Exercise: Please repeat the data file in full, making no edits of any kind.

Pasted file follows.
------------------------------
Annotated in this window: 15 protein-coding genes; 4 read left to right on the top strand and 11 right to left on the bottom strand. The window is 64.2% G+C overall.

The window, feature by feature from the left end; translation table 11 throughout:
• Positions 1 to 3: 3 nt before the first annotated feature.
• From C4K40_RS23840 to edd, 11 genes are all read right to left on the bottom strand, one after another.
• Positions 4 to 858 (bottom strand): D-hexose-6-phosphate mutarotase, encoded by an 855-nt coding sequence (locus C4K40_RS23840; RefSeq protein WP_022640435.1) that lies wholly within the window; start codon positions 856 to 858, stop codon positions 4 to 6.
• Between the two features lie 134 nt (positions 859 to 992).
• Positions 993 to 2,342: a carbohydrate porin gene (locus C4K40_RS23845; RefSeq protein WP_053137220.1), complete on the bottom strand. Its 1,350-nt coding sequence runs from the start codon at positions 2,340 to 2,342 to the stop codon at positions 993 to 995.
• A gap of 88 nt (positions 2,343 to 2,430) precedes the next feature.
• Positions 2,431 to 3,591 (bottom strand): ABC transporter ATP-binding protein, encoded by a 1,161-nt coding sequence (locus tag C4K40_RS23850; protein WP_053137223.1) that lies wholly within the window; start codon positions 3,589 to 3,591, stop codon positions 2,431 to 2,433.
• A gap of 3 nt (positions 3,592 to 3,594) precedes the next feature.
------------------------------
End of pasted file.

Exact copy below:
Annotated in this window: 15 protein-coding genes; 4 read left to right on the top strand and 11 right to left on the bottom strand. The window is 64.2% G+C overall.

The window, feature by feature from the left end; translation table 11 throughout:
• Positions 1 to 3: 3 nt before the first annotated feature.
• From C4K40_RS23840 to edd, 11 genes are all read right to left on the bottom strand, one after another.
• Positions 4 to 858 (bottom strand): D-hexose-6-phosphate mutarotase, encoded by an 855-nt coding sequence (locus C4K40_RS23840; RefSeq protein WP_022640435.1) that lies wholly within the window; start codon positions 856 to 858, stop codon positions 4 to 6.
• Between the two features lie 134 nt (positions 859 to 992).
• Positions 993 to 2,342: a carbohydrate porin gene (locus C4K40_RS23845; RefSeq protein WP_053137220.1), complete on the bottom strand. Its 1,350-nt coding sequence runs from the start codon at positions 2,340 to 2,342 to the stop codon at positions 993 to 995.
• A gap of 88 nt (positions 2,343 to 2,430) precedes the next feature.
• Positions 2,431 to 3,591 (bottom strand): ABC transporter ATP-binding protein, encoded by a 1,161-nt coding sequence (locus tag C4K40_RS23850; protein WP_053137223.1) that lies wholly within the window; start codon positions 3,589 to 3,591, stop codon positions 2,431 to 2,433.
• A gap of 3 nt (positions 3,592 to 3,594) precedes the next feature.